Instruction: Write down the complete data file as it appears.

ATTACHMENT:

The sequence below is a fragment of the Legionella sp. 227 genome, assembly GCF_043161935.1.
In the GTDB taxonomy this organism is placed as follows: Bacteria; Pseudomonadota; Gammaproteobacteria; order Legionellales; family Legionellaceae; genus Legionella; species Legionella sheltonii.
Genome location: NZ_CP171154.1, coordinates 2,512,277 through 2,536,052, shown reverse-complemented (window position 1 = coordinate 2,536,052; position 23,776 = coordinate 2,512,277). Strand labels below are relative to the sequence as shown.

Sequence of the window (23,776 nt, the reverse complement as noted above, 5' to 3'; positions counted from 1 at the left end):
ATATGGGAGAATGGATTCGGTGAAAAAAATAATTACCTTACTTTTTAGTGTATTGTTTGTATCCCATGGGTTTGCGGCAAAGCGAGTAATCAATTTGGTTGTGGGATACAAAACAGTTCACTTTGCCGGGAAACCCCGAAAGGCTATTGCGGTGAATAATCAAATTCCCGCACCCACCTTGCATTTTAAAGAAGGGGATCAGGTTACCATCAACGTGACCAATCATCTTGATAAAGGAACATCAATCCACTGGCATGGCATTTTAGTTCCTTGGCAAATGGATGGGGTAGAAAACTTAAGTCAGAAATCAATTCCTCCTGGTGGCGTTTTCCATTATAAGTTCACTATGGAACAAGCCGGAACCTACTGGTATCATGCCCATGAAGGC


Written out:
The sequence below is a fragment of the Legionella sp. 227 genome, assembly GCF_043161935.1.
In the GTDB taxonomy this organism is placed as follows: Bacteria; Pseudomonadota; Gammaproteobacteria; order Legionellales; family Legionellaceae; genus Legionella; species Legionella sheltonii.
Genome location: NZ_CP171154.1, coordinates 2,512,277 through 2,536,052, shown reverse-complemented (window position 1 = coordinate 2,536,052; position 23,776 = coordinate 2,512,277). Strand labels below are relative to the sequence as shown.

Sequence of the window (23,776 nt, the reverse complement as noted above, 5' to 3'; positions counted from 1 at the left end):
ATATGGGAGAATGGATTCGGTGAAAAAAATAATTACCTTACTTTTTAGTGTATTGTTTGTATCCCATGGGTTTGCGGCAAAGCGAGTAATCAATTTGGTTGTGGGATACAAAACAGTTCACTTTGCCGGGAAACCCCGAAAGGCTATTGCGGTGAATAATCAAATTCCCGCACCCACCTTGCATTTTAAAGAAGGGGATCAGGTTACCATCAACGTGACCAATCATCTTGATAAAGGAACATCAATCCACTGGCATGGCATTTTAGTTCCTTGGCAAATGGATGGGGTAGAAAACTTAAGTCAGAAATCAATTCCTCCTGGTGGCGTTTTCCATTATAAGTTCACTATGGAACAAGCCGGAACCTACTGGTATCATGCCCATGAAGGC